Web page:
Holding gold on a personal basis is up over 11% in the world in the last year. Simple markets hold gold in high regard, and thats mostly due to the fact that economies in the developing world are not always healthy and therefore they put their faith in gold, people who do this have found that when the crisis is over their gold is still worth something while the paper currency may be worthless. This lesson was learned in Asia during their currency crisis in the late 90’s and also in South America when the Brazillian Real and Argentinian Peso faced crisis a few years after the Asian currency crisis.
Gold seems to hang around, it doesn’t dissapear or go back into the ground, most of the gold mined is still in existence today, the gold stolen from the Incas is now part of jewellery that is still worn. The rise in gold prices is unprecedented, there have been five gold bull markets, and they normally lasted a year or two and then had a long period of little or no movement -note: they didn’t go backwards though in terms of a fall below previous values- this current gold bull run is the biggest and longest in history. There are simply hundreds of reasons to hold gold, in this age of turbulence holding something with real value is vital.
Its also accessible, you can get into gold with an ETF or you can buy coins (which may have a higher value because of the value of the coin, not just the metal, or by investing in gold mining companies. Only 1.4% of the worlds wealth is in gold, but the rise in gold may not be over by a long-shot yet. Gold investors don’t sell, in the last half century there were only three times that gold sellers were net sellers rather than buyers. So when the money goes out of liquid wealth: stocks/deposits and into gold then there may be another boom in its price.
Coca cola has a market cap of 134 billion, Microsoft has 260 billion, the gold market on the other hand is only 174 billion. Gold is money but also a commodity. The big driver is investment demand though, you can’t eat gold you can’t live on it and that’s why its fundamentally different than other commodities like corn or wheat that going up in price.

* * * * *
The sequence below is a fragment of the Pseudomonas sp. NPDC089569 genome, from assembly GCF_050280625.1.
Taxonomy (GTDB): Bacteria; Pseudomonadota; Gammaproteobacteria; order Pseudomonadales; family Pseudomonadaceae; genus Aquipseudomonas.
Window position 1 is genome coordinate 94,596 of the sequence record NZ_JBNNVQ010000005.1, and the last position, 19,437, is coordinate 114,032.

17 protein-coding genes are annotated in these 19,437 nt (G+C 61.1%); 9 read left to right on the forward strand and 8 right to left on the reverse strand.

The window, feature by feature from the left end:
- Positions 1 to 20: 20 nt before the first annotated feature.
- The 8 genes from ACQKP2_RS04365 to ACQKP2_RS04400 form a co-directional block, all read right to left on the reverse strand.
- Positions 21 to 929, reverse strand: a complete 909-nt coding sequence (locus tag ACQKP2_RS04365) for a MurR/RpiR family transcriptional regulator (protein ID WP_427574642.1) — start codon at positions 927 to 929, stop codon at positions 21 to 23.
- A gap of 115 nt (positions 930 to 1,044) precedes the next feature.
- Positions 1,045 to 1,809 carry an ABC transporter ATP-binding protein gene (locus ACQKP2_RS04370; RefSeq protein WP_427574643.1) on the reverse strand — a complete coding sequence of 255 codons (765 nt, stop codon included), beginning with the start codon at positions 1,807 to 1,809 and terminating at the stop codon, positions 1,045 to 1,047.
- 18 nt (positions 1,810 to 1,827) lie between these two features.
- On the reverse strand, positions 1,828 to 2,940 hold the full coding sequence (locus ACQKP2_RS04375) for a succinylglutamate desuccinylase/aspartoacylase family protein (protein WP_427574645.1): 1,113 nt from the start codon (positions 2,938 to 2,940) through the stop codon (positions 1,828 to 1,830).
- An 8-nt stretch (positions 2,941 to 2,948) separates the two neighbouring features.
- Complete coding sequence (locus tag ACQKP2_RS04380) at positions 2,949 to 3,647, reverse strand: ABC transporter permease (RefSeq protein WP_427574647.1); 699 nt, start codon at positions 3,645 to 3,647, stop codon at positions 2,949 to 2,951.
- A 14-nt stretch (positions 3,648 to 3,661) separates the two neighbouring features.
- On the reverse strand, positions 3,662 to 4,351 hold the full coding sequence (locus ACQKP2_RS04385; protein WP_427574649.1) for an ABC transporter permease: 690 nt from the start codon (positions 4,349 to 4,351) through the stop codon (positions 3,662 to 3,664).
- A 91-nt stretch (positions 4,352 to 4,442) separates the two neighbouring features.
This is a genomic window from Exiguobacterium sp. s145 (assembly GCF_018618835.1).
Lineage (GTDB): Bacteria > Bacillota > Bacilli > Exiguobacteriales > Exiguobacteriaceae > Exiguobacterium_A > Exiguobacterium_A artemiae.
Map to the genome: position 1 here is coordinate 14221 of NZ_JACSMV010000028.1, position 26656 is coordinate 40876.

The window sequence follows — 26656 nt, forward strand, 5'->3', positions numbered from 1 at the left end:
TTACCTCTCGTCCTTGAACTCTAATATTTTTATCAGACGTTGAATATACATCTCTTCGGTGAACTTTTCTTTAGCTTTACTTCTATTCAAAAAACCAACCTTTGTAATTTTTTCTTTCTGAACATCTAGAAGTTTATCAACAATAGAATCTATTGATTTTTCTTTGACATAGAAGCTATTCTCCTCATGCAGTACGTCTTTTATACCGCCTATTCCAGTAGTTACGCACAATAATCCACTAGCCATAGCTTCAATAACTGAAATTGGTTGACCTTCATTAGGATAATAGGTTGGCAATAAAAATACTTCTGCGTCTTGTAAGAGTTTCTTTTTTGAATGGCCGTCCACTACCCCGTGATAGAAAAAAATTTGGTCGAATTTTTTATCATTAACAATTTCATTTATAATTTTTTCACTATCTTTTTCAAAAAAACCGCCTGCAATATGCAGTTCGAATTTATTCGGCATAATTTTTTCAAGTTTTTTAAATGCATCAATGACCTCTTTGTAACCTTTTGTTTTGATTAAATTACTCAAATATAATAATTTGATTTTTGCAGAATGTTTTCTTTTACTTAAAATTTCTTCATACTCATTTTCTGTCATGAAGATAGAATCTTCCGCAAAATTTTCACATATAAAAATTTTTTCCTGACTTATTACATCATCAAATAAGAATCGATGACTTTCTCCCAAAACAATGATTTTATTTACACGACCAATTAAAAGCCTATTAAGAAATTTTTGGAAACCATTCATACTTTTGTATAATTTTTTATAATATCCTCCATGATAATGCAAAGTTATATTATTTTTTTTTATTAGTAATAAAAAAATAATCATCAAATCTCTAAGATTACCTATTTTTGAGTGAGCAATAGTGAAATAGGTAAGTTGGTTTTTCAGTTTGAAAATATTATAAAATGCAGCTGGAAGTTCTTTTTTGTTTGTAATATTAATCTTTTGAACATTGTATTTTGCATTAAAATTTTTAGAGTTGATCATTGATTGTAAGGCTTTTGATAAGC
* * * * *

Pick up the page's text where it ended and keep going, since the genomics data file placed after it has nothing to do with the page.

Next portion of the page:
As an alternative asset gold often has an inverse correlation to the stock market, it can be a hedge against currency. All currencies are falling against gold. It can be used as an inflation hedge, it can be used as a safe haven, it can be used in jewellery, in the Middle East and Asia people often buy actual gold as their savings.
People often don’t understand what actually causes inflation, they mostly know about it because of its symptoms, and then government offloads the burden onto central banks. By lowering interest rates or printing money you create inflation, and the solutions currently being put forward by the Fed are going to make inflation even worse.
Some commentators think that gold will go to $5,000 an ounce. I fear to think of that! But having said that I am going to buy gold! Everybody understands oil, but they don’t get gold. Half of last years gold was bought in India and that is down to their culture, that culture will not change any time soon, because of it you can rest assured that gold will continue to rise in price as developing economies mature.